Why did this Hollywood movie motivate me to do something as rash as what I was contemplating?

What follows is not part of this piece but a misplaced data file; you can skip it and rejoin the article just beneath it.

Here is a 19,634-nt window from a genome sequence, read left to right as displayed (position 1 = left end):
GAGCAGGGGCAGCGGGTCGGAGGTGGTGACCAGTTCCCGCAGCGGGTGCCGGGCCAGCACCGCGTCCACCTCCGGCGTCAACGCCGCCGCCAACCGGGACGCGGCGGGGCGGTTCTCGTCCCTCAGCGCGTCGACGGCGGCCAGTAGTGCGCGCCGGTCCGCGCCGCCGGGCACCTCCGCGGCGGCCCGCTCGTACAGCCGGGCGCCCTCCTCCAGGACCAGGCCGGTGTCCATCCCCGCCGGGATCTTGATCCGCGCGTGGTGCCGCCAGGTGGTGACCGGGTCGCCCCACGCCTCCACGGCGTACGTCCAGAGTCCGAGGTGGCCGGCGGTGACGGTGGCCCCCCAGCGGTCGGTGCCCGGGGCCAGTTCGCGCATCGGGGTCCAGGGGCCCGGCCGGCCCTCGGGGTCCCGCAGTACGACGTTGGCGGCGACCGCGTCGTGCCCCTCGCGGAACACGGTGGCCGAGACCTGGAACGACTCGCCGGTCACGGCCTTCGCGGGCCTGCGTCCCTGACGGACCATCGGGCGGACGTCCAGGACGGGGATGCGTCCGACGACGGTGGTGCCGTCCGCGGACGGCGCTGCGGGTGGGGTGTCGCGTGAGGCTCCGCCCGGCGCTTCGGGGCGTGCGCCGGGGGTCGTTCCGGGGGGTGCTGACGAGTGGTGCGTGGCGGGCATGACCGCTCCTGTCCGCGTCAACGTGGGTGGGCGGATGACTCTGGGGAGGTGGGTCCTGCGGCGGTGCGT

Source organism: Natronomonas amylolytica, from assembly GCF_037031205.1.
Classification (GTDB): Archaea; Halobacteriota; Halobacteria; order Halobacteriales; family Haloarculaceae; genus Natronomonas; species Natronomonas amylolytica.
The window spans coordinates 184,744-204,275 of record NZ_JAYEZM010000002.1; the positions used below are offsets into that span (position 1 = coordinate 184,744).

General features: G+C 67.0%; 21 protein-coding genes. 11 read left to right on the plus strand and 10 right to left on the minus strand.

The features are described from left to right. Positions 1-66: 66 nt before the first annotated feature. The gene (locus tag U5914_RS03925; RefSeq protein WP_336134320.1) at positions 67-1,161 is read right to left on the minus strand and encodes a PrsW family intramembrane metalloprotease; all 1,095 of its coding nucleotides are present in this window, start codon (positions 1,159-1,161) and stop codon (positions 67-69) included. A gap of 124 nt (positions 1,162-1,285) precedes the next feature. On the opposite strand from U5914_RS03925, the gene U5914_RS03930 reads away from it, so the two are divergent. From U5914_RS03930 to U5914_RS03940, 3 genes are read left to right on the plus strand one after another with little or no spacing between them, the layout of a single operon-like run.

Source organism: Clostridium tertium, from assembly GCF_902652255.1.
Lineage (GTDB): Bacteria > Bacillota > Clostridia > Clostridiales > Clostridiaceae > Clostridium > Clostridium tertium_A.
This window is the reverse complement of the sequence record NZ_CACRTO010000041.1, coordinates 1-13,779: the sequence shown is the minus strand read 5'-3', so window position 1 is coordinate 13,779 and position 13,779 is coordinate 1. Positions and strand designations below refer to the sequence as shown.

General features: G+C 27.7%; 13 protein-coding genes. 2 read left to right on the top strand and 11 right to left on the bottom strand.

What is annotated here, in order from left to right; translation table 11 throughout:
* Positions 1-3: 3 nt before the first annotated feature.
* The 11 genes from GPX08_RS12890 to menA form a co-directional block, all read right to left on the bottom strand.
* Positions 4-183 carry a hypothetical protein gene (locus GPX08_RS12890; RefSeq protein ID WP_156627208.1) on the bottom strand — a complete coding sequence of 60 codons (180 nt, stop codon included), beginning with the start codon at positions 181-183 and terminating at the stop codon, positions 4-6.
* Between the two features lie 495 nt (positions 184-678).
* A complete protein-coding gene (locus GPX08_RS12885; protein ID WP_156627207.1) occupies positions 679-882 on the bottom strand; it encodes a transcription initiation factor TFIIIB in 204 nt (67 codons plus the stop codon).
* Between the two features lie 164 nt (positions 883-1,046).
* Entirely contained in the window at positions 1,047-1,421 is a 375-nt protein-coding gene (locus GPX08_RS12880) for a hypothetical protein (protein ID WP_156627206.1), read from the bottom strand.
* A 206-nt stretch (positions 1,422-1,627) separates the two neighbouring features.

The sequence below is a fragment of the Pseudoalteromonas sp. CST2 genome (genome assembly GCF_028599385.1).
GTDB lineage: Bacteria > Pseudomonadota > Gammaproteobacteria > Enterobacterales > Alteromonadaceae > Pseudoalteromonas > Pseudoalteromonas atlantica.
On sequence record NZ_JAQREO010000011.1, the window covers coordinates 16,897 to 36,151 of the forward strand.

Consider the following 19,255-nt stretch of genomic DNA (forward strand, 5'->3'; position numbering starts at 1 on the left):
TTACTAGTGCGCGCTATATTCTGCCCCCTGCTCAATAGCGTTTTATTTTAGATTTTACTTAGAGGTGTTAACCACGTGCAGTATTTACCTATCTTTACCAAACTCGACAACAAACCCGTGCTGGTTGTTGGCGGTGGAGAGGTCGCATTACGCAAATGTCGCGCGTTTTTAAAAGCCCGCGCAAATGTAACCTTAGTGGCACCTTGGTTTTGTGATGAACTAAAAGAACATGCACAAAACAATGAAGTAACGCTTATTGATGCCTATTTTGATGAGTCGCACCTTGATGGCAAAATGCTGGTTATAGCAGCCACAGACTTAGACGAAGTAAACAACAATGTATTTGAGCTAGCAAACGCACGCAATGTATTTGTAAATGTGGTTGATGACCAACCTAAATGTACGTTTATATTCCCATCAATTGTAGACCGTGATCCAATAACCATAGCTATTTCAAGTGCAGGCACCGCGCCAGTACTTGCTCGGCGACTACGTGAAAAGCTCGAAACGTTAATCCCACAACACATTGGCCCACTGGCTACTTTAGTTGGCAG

I have been in the Army for 28 years, nearly two thirds of my life, and I am coming to the autumn of my life as a soldier. At 46 I am becoming an old man in a young man’s game, slowly being relegated to the sidelines, a staff officer who deals with peripheral issues so that the young and hardy can be freed up and go forth and do the job and experience the adventures that I have relished and lived for these past years. Perhaps it is the feeling created by the onset of irrelevance, once a warrior and leader, now a bystander betrayed by a body succumbing to the effects of the soldier’s load and that old enemy, time. My mind, still spry, full of yesterday’s glories is able to learn but unwilling to embrace much of the new, corrupt doctrine of the politically adroit, Ottawa careerists. I know the consequences of inertia, yet am reluctant, no, unable to give up the old ways, continuing to march slowly, inexorably to retirement and eternity. I am reminded that time is being shaved away in the same way that the oceans irresistibly erode the beaches, dragging those grains of sand, seconds and minutes, away from the light of the day, to the eternity of the ocean’s depths. Having been at the edge of that precipice on more than one occasion, I have no desire to be dragged into that eternal darkness.